Topological Origin of Fracture Toughening in Complex Solids: the Viewpoint of Rigidity Theory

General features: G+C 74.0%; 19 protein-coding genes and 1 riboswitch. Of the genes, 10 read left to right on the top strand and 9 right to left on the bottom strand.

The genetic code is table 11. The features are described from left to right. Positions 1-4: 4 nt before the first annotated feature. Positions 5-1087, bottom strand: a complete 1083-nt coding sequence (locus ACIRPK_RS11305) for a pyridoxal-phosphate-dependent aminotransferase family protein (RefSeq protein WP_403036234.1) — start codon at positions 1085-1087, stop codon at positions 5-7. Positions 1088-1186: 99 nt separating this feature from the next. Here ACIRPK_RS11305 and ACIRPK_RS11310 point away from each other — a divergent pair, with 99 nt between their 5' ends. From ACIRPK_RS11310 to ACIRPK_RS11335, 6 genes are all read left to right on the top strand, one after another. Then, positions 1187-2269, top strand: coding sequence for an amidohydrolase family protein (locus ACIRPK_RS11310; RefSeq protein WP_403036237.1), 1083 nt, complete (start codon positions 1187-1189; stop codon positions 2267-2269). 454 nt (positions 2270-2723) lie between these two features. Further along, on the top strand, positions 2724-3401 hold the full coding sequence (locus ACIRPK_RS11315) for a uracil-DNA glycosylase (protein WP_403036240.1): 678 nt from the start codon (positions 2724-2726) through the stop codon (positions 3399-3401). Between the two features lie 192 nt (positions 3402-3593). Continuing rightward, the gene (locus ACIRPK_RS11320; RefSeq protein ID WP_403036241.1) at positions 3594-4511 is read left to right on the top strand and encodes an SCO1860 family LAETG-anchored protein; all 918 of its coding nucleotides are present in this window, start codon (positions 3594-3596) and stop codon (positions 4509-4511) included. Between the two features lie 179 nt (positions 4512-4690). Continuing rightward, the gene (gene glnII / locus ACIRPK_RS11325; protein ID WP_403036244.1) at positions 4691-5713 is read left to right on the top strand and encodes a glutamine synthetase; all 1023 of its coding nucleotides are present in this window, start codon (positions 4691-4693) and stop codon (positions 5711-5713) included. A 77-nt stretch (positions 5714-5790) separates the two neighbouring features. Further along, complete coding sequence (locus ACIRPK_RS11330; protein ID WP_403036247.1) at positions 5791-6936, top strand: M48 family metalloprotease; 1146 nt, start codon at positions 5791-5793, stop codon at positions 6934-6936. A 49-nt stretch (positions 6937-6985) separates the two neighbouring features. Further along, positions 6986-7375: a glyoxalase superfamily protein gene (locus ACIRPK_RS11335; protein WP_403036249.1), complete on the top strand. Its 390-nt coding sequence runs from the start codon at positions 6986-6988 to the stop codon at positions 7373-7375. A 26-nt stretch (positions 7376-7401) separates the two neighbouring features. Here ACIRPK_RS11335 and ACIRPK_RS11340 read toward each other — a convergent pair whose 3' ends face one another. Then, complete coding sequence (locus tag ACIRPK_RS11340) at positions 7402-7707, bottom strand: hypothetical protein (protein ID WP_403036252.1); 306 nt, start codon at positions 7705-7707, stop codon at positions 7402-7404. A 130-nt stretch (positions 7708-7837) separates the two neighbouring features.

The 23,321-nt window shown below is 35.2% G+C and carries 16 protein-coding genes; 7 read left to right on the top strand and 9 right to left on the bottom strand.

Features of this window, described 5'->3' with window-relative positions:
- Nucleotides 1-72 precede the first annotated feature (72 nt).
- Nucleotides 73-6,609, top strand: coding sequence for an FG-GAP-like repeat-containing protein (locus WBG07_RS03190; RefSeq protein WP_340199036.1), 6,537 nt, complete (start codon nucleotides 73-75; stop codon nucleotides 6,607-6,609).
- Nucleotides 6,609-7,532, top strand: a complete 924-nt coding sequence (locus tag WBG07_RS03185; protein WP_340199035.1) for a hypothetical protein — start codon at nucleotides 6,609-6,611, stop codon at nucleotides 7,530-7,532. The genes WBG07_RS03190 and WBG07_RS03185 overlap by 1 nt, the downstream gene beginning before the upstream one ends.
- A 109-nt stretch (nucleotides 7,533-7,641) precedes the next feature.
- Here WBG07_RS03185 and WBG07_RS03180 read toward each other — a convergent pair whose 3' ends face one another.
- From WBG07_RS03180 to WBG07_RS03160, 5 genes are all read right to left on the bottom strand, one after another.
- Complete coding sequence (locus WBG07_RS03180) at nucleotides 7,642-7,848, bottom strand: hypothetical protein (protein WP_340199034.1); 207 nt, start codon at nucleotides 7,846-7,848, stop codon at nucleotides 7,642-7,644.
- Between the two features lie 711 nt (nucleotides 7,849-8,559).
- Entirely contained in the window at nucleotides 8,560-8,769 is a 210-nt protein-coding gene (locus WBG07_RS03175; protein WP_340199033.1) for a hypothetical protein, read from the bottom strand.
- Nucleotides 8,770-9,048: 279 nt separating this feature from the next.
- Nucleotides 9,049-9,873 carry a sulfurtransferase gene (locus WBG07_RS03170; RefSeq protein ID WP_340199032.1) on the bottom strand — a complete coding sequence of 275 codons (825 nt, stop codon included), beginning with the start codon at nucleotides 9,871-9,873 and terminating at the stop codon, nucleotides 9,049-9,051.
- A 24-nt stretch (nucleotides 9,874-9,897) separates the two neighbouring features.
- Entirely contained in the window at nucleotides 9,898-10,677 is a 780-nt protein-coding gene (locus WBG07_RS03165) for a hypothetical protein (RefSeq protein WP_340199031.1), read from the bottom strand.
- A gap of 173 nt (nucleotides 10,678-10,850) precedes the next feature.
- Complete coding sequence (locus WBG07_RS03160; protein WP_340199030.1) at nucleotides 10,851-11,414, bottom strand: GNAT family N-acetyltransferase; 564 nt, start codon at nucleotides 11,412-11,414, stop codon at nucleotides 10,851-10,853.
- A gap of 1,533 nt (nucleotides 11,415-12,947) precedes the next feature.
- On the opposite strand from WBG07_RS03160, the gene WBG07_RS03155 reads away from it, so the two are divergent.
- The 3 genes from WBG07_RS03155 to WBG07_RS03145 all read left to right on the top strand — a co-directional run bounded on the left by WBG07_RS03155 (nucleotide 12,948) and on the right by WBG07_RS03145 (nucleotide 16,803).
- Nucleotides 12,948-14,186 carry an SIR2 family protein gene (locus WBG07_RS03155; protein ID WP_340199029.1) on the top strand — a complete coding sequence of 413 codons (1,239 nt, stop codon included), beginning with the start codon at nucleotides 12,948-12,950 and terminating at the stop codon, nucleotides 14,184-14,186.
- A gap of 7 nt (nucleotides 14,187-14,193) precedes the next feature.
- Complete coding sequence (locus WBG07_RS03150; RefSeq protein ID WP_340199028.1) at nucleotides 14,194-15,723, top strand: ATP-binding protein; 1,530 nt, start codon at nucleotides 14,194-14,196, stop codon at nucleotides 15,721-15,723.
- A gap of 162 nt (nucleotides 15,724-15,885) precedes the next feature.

In order to design tougher materials, it is crucial to understand the relationship between their composition and their resistance to fracture. To this end, we investigate the fracture toughness of usual sodium silicate glasses (NS) and complex calcium--silicate--hydrates (CSH), the binding phase of cement. Their atomistic structure is described in the framework of the topological constraints theory, or rigidity theory. We report an analogous rigidity transition, driven by pressure in NS and by composition in CSH. Relying both on simulated and available experimental results, we show that optimally constrained isostatic systems show improved fracture toughness. The flexible to stressed--rigid transition is shown to be correlated to a ductile-to-brittle transition, with a local minimum of the brittleness for isostatic system. This fracture toughening arises from a reversible molecular network, allowing optimal stress relaxation and crack blunting behaviors. This opens the way to the discovery of high-performance materials, designed at the molecular scale.